It’s never an easy decision to terminate employees, especially because the company has chosen to downsize. If this change isn’t handled correctly and with empathy, it can lead to a massive disruption among remaining team members and give a company a bad reputation for not caring about its teams.
When appropriately communicated, companies can minimize the negative impact of a downsizing event. Here’s how to lead meetings empathetically and steer your remaining team members in a positive direction.
- What is a downsizing meeting?
- 10 ways to structure a downsizing meeting
- How to keep remaining employees productive
What is a downsizing meeting?
A downsizing meeting is when c-suite executives and team directors come together to discuss how to prepare to lay off a large percentage of the staff at the same time.
There are three reasons a company may decide to downsize:
- The budget has been reduced
- New technologies have been adopted that reduce the number of employees needed
- The business is relocating to a smaller location
Downsizing can take place through the elimination of positions by restructuring the organization. A downsizing meeting takes place to iron out the details and decide who will be impacted by this reduction in force (RIF). Then, managers should meet with their team members and direct reports to let them know the company is downsizing, why it’s happening, and who will be impacted.
10 ways to structure a downsizing meeting
Not sure how to structure a downsizing meeting? Here are 10 things to do to ensure nothing falls through the cracks.
- Be transparent
- Keep the meeting short
- Use a meeting agenda
- Take collaborative meeting notes
- Be empathetic
- Hold the meeting early in the week
- Establish clear expectations
- Decide who leads the meeting
- Have a plan
- Set clear goals and objectives
As the conversation takes place, it’s important to be as transparent as possible about the reasoning behind needing to downsize. The top leaders of the company—usually the founders and/or CEOs—should share all necessary information openly with other meeting attendees so that everyone is up to speed regarding the details of the downsizing.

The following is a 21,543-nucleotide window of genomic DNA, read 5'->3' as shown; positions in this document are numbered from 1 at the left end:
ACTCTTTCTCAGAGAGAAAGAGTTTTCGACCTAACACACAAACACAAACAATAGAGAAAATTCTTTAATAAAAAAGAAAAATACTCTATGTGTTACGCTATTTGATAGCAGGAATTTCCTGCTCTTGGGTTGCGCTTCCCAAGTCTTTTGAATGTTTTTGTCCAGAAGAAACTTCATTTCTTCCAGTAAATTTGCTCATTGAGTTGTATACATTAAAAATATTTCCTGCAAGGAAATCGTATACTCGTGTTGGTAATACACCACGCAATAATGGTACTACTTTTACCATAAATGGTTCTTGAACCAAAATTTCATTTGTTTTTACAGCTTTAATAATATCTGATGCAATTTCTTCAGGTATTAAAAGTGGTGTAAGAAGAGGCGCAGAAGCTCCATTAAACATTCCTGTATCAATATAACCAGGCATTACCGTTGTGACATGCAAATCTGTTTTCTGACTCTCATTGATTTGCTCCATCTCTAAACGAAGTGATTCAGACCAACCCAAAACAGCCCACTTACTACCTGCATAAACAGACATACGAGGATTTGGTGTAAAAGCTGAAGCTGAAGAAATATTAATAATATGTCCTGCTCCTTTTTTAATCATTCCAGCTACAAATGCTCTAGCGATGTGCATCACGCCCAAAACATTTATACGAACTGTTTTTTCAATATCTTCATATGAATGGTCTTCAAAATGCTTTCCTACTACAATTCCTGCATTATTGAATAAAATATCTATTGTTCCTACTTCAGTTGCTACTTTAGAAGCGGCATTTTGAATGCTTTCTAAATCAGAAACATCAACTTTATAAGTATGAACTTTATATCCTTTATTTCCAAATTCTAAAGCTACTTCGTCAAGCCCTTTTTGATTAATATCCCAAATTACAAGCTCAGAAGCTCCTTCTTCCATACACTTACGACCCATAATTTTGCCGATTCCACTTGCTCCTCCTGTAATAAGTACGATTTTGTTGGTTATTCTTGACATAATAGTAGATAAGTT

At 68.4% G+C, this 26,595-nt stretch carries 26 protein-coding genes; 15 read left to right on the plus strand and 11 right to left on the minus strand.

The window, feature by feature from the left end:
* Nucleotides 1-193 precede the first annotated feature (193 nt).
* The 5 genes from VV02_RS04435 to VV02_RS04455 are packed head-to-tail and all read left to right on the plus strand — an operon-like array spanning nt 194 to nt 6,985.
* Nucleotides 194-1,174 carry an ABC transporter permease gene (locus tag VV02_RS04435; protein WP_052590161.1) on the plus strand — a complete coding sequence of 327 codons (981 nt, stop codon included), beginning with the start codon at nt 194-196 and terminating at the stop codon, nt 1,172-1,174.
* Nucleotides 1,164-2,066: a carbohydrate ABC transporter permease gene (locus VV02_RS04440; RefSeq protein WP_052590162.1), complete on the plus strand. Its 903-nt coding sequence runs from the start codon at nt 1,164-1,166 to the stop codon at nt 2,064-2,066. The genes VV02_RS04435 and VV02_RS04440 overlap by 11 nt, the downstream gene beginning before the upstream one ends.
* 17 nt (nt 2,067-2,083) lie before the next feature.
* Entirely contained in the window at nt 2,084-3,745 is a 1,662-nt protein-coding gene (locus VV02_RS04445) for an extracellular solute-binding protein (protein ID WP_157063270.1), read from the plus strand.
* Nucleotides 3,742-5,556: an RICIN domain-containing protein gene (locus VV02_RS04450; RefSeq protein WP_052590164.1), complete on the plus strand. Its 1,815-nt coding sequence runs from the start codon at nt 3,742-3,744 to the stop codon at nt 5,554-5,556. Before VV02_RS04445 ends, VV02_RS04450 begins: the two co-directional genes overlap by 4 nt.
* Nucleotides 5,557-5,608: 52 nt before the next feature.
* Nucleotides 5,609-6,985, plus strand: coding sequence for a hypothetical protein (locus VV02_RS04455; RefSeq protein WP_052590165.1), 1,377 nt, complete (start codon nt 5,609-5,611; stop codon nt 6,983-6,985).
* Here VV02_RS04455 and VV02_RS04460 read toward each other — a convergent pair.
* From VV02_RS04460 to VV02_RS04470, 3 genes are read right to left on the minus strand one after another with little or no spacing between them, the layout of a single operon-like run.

Similarly, it’s best to be honest with the answers if questions or concerns arise during the conversation. Because downsizing can be an emotional time for staff, honesty is the best policy, even if the answers are difficult to hear. No matter the reason for downsizing, employees should know the truth.
2Keep the meeting short
A downsizing meeting shouldn’t be a long and drawn-out discussion. Managers should get directly to the point, especially since layoffs are often a sensitive topic. Get right to the point, give all the information you have, and let the team know when the RIF will take place and who will be impacted.
Be sure to leave time for questions at the end so employees have time to convey their thoughts.
3Use a meeting agenda
Since a downsizing meeting needs to cover a lot of information quickly, it’s crucial to use a meeting agenda. This ensures managers have given their team all the required information, explained how the company will be moving forward, and provided the next steps.
A well-structured meeting agenda can help foster communication and trust, especially during difficult conversations. Using a tool like Fellow for all meeting agendas leads to productive and efficient meetings, especially ones that may be hard to have. Teams can also use meeting templates so they don’t have to start from scratch.
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4Take collaborative meeting notes
Taking meeting notes is another crucial step for effective downsizing meetings. Meeting notes are a place to record decisions, talking points, and insights that were discussed during the meeting.
The notes should include the more important details of the meeting—in this case, the details surrounding when the downsizing is taking place and the questions the team had for the manager.
Having your meeting notes in Fellow makes it possible to link all your meeting notes to calendar events and easily search for specific talking points, action items, and decisions.
Managers need to be genuine toward the employees being let go and understand the remaining team members who may now be tasked with heavier workloads. Also, remember that remaining team members may have lost close colleagues and friends during the layoff. Be sure to recognize these feelings of loss and uncertainty amongst the team.
Let both those who are being let go and the remaining team members vent their feelings and ask tough questions. Doing so keeps employees engaged with key conversations while instilling the team’s trust in their manager.
6Hold the meeting early in the week